People tend to think that digital copies of our biological features, stored in a government-run database, are problems of a dystopian future. But governments around the world are already using such technologies. Severalcountries are collecting massive amounts of biometric data for their national identity and passport schemes—a development that raises significant civil liberties and privacy concerns. Biometric identifiers are inherently sensitive data. As European privacy watchdogs have said, biometrics changes irrevocably the relationship between body and identity, because they make the characteristics of the human body “machine-readable” and subject to further use. This is why such identification schemes become particularly dangerous when used with unreliable biometric technologies that can misidentify individuals.

Regulators in several jurisdictions continue to romanticize the security and accuracy of face, fingerprint, and iris automatic recognition biometric technologies. But the existence of a significant amount of falsified biometric identification documents raisesquestions as to whether these technologies are toounreliable to prevent fraud, thus providing individuals and governments with a false sense of security.

Automatic Face Recognition in Border Control

Biometric data of individuals’ faces has been used since 2007 at various European border checks. Eleven airports in the UnitedKingdom now have e-passport gates that scan EU travelers’ faces and compare them to measurementsoftheirfacialfeatures (i.e. biometrics), stored on a chip in their biometric passports. Although error rates of state-of-the-art facial recognition technologies have been reduced over the past 20 years, these technologies still cannot identify individuals with complete accuracy. In an incidentin 2011, the Manchester e-passport gates let through a couple that had mixed up their passports. The UK Border Agency subsequently disabled the Manchester gates and launched an investigation.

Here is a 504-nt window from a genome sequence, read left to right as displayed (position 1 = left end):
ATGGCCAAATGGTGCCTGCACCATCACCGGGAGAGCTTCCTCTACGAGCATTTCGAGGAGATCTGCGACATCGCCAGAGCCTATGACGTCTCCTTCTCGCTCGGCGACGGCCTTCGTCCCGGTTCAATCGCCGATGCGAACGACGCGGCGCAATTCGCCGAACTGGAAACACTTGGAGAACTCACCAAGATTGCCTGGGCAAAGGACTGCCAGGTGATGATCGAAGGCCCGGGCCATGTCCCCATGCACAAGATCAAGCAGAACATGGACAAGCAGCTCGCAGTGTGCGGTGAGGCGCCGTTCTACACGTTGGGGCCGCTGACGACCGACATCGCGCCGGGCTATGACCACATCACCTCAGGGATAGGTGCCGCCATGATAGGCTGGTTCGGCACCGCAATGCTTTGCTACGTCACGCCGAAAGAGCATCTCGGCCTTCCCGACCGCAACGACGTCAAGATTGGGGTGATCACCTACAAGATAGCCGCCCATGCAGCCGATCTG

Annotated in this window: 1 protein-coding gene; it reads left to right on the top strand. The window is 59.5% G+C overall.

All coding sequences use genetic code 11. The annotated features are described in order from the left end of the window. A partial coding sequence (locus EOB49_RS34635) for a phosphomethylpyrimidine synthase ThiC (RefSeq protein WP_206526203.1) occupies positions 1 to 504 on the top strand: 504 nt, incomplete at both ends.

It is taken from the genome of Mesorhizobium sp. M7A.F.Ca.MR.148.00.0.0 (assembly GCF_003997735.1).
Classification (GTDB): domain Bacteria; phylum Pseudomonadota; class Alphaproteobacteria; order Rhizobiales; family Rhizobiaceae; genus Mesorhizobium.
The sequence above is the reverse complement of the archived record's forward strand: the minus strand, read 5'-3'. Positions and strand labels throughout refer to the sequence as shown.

Similarepassportgates have been introduced in Australia and New Zealand. During the early stages of testing in Australia, the technology showed a six to eight percent error rate. Moreover, this technology also misidentified two men who exchanged passports. Nevertheless, the government refused to disclose the final error rates, citing security concerns.

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